Since ancient seafarers first heard the strange calls of whales, humans have been fascinated by their meaning – from Flipper’s clicks and trills to the long serenades of Humpbacks. Inhabiting the dark ocean depths, whales use sound in many different ways – from feeding to navigating to finding friends and family.
Join postdoctoral scholar Goldie Phillips for a captivating look into how scientists use whale calls to study whale populations.
Watch — Eavesdropping on Whales: How Whale Calls Inform Science
Where is one of the last places on earth you would expect to find a never-before known lake? Certainly, any of earth’s best-known deserts…the Sahara, Gobi, or Kalahari right?
Technically fitting the definition of a desert by standards of precipitation, Antarctica could also be on that well-known list of dry places.
But Antarctica has been imaged constantly for years across the entire visible and invisible spectrum and alas an unknown lake never popped up in any pictures until….who would think it…
In 2006, Helen Amanda Fricker was sitting at her desk studying new satellite data when she made a starting discovery – a set of active lakes that exist underneath the ice in Antarctica. Join Helen, a 25-year veteran of Antarctic ice sheet research, and learn about the discovery, exploration and drilling of these mysterious phenomena at the southern reaches of our planet.
Watch Lakes Beneath Antarctic Ice: Deep, Dark and Mysterious
In short, they interbred, according to Svante Pääbo, a Swedish biologist and pioneer of paleogenetics, the study of preserved genetic material from the remains of ancient organisms, including ancient human DNA. He has served as director of the Department of Evolutionary Genetics at the Max Planck Institute for Evolutionary Anthropology in Leipzig, Germany, since 1997.
He explains in this lecture that Neanderthals and Denisovans have a common ancestor in Africa. About half a million years ago, these species of humans came out of Africa and evolved into what we call Neanderthals in Western Eurasia and Denisovans in Eastern Eurasia. Much later modern humans appeared in Africa and then spread, initially to the Middle East, then to Eurasia where they encountered Neanderthals and Denisovans. Eventually, those earlier species became extinct, replaced by modern humans.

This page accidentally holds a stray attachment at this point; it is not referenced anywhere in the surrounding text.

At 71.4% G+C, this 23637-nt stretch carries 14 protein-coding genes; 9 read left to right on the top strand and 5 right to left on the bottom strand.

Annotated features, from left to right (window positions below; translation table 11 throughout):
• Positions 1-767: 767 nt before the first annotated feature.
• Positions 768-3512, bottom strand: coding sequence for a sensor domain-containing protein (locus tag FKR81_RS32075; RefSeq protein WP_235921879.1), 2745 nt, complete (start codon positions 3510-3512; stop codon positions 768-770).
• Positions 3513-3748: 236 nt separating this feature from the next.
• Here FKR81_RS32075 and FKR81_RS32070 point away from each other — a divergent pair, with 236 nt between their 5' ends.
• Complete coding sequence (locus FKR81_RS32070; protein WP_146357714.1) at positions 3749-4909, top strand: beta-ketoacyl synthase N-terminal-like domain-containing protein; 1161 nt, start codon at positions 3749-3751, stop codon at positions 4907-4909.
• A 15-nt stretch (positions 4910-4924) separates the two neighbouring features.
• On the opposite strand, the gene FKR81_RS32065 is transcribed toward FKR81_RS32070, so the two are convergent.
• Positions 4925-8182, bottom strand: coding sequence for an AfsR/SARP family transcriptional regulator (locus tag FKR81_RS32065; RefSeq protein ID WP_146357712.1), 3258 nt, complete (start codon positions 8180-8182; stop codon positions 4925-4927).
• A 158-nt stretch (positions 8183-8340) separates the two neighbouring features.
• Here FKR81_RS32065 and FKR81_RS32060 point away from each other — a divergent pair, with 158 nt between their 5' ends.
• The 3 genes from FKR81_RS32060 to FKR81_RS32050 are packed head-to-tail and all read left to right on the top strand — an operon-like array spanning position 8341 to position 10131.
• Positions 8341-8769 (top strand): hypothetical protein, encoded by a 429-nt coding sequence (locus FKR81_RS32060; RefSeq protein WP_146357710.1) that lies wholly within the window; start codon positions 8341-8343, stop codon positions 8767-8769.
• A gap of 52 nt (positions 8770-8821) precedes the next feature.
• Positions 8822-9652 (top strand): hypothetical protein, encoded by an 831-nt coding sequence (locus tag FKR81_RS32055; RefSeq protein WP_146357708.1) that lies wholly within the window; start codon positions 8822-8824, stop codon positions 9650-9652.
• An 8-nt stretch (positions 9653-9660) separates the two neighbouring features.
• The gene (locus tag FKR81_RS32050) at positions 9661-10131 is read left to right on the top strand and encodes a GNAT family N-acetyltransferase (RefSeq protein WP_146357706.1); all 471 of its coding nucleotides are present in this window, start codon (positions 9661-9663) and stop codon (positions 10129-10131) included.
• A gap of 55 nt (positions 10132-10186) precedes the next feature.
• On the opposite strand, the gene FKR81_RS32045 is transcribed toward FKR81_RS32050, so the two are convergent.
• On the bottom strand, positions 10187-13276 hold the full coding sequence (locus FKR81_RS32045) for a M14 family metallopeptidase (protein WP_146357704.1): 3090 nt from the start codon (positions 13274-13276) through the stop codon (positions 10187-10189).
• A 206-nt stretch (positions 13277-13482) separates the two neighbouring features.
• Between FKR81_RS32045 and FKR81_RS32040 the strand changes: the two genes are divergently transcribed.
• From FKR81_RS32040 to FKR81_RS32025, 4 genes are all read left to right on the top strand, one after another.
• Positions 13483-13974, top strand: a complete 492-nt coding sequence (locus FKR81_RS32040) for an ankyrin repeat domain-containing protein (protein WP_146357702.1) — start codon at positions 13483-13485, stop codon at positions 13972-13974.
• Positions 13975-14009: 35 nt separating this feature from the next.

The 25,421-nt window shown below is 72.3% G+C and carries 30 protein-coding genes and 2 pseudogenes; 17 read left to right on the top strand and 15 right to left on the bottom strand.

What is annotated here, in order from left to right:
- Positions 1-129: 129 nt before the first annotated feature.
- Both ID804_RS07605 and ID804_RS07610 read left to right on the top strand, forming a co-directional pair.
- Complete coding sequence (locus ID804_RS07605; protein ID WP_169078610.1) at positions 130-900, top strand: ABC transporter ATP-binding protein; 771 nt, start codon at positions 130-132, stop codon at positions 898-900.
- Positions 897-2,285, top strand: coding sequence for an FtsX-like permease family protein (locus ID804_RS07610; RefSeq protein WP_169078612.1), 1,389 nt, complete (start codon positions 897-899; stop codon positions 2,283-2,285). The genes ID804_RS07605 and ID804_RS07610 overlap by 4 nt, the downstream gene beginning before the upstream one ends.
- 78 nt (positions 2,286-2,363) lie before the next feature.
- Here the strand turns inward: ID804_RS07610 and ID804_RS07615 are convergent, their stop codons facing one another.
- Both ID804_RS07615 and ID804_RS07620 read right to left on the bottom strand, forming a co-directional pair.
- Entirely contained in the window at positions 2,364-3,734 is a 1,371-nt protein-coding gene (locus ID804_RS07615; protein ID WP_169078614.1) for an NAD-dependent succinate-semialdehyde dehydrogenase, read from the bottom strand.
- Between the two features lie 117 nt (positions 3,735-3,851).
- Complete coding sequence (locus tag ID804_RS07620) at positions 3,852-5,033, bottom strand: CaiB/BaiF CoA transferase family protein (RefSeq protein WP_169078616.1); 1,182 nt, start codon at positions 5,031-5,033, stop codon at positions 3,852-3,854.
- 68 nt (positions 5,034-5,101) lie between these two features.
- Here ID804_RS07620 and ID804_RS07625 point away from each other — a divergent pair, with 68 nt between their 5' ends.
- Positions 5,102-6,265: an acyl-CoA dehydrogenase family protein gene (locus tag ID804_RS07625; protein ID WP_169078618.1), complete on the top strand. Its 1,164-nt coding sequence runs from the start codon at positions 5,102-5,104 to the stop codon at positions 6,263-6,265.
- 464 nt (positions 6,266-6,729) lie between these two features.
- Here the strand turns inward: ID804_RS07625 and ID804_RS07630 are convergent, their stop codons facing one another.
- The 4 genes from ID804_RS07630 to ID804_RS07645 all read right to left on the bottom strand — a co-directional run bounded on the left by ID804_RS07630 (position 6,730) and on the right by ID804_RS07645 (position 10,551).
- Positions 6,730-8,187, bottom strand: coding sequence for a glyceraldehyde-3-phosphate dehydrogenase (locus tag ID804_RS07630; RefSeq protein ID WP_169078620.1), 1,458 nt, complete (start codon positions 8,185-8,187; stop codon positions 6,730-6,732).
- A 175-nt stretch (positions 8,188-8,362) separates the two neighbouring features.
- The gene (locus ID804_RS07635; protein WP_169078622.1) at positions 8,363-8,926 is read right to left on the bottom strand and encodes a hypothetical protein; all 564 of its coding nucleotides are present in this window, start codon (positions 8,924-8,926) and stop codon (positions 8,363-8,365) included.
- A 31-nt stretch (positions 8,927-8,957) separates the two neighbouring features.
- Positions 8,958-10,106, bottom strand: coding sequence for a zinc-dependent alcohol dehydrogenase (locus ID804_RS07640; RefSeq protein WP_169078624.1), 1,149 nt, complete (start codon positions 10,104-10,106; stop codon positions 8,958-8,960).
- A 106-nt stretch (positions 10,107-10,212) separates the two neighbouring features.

Pääbo’s lab famously retrieved and sequenced ancient Neanderthal DNA and produced a high-quality genome sequence that allowed for the reconstruction of the recent evolutionary history of our species. Once the genome was sequenced and studied it became apparent that ancient and modern humans interbred. In fact, most present-day humans have some Neanderthal DNA.
Svante Pääbo’s was selected by Scripps Institution of Oceanography at the UC San Diego as the recipient of the 2018 Nierenberg Prize for Science in the Public Interest. He gave this fascinating lecture on that occasion.
Watch A Neanderthal Perspective on Human Origins with Svante Pääbo – 2018 Nierenberg Prize for Science in the Public Interest
The oceans are very big, very deep and their exploration continues to reveal strange new animals. Come along as Scripps Oceanography’s Greg Rouse reviews some of the more famous discoveries from the last century, and shares some recent amazing discoveries particularly focusing on California and the eastern Pacific Ocean. Find out about the bizarre bone-eating worms known as Osedax, the green bomber worm Swima, the enigmatic Xenoturbella, and recent work on the extraordinary Ruby Seadragon.
Watch Deep Discoveries in the 2000s: Bone-eaters, Green Bombers, Ruby Seadragons and More!
As humankind faces massive changes in weather patterns, sea level, ocean acidity, and oxygen levels, Scripps Oceanography has launched a new center focused on understanding and adapting to the impacts of climate change. Mark Merrifield, director of the new center explains how the members of this dynamic network will develop strategies for climate change adaptation.
Watch Center for Climate Change Impacts and Adaptations